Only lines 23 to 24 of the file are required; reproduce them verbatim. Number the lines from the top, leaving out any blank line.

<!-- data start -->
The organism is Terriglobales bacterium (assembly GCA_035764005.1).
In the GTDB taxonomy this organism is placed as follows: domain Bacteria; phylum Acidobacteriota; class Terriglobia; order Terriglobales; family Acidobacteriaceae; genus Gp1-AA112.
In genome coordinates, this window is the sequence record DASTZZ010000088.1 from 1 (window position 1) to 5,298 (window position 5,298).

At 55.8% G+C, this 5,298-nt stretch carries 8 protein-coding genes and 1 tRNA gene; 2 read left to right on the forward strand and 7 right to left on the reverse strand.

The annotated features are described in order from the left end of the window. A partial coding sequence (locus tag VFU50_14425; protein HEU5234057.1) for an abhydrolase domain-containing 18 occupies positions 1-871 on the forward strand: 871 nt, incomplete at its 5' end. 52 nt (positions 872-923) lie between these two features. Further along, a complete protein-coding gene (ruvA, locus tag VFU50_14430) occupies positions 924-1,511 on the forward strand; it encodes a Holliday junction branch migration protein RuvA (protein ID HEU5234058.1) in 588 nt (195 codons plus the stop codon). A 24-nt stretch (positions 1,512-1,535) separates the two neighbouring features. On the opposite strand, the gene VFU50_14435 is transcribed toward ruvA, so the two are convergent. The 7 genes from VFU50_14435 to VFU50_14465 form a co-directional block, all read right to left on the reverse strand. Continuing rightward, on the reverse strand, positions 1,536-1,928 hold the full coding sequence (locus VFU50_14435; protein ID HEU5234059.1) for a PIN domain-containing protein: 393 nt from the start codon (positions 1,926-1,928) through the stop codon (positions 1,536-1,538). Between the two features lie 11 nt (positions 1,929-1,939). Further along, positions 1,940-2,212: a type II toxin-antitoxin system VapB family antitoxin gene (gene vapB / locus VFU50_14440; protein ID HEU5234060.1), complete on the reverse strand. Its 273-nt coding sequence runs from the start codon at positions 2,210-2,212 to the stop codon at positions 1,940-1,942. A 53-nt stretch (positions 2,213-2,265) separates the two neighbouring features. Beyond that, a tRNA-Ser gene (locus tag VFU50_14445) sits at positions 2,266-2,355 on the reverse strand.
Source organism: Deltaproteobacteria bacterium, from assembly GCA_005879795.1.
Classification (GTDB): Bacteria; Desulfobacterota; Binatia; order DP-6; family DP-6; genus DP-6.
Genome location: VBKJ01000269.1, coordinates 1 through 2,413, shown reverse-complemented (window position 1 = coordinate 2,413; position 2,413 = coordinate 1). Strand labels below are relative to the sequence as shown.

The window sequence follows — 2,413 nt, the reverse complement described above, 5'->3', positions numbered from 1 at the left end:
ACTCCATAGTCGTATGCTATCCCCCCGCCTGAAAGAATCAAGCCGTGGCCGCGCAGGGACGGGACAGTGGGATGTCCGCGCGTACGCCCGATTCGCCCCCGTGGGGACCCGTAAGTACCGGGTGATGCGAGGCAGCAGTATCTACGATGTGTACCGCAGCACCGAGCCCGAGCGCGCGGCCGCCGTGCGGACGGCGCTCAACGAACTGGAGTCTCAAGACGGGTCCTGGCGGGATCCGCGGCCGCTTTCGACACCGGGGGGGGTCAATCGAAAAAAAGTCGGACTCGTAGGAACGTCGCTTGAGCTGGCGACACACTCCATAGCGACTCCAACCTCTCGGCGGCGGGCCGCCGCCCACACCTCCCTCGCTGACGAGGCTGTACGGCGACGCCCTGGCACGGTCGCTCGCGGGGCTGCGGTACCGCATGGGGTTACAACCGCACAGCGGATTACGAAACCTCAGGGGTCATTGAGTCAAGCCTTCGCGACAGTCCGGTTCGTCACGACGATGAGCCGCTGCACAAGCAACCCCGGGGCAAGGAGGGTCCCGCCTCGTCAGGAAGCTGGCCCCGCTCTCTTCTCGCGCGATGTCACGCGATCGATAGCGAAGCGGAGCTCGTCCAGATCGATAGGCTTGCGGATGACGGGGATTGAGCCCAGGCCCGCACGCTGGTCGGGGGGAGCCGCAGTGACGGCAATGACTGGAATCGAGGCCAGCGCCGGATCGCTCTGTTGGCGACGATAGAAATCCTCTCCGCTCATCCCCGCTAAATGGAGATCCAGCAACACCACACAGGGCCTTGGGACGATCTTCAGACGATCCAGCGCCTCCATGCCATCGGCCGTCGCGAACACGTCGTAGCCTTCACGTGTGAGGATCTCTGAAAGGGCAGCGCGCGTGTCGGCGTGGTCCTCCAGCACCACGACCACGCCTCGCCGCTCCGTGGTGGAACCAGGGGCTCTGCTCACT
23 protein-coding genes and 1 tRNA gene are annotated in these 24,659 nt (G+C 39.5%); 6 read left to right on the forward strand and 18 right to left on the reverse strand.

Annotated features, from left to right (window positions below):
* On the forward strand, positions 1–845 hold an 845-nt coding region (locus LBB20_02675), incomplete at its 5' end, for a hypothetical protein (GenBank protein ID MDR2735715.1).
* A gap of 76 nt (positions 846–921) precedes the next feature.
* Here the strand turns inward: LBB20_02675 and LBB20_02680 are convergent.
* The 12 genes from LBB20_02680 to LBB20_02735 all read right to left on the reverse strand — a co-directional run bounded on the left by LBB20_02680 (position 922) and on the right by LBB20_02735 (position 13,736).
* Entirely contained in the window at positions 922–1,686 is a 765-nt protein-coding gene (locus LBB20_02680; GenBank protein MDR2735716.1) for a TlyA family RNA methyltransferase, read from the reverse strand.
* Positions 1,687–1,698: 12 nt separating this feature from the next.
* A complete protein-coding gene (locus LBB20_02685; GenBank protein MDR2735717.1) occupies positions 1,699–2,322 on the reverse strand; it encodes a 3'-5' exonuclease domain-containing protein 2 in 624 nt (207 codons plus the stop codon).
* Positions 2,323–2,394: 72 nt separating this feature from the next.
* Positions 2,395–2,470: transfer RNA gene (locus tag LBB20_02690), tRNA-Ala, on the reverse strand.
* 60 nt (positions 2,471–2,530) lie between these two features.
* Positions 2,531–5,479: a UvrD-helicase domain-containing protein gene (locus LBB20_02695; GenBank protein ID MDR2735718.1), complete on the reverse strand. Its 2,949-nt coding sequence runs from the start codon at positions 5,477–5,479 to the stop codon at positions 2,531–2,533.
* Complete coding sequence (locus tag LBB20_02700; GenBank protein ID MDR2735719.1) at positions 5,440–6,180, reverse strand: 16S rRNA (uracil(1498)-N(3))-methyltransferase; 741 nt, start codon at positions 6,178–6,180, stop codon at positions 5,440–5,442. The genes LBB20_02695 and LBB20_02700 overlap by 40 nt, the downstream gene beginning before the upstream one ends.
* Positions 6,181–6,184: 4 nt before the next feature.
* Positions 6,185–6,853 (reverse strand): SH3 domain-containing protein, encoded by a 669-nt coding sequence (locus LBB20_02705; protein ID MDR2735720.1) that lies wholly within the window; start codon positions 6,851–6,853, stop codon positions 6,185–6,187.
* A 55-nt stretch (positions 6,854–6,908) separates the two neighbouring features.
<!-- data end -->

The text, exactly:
* Positions 2,531–5,479: a UvrD-helicase domain-containing protein gene (locus LBB20_02695; GenBank protein ID MDR2735718.1), complete on the reverse strand. Its 2,949-nt coding sequence runs from the start codon at positions 5,477–5,479 to the stop codon at positions 2,531–2,533.
* Complete coding sequence (locus tag LBB20_02700; GenBank protein ID MDR2735719.1) at positions 5,440–6,180, reverse strand: 16S rRNA (uracil(1498)-N(3))-methyltransferase; 741 nt, start codon at positions 6,178–6,180, stop codon at positions 5,440–5,442. The genes LBB20_02695 and LBB20_02700 overlap by 40 nt, the downstream gene beginning before the upstream one ends.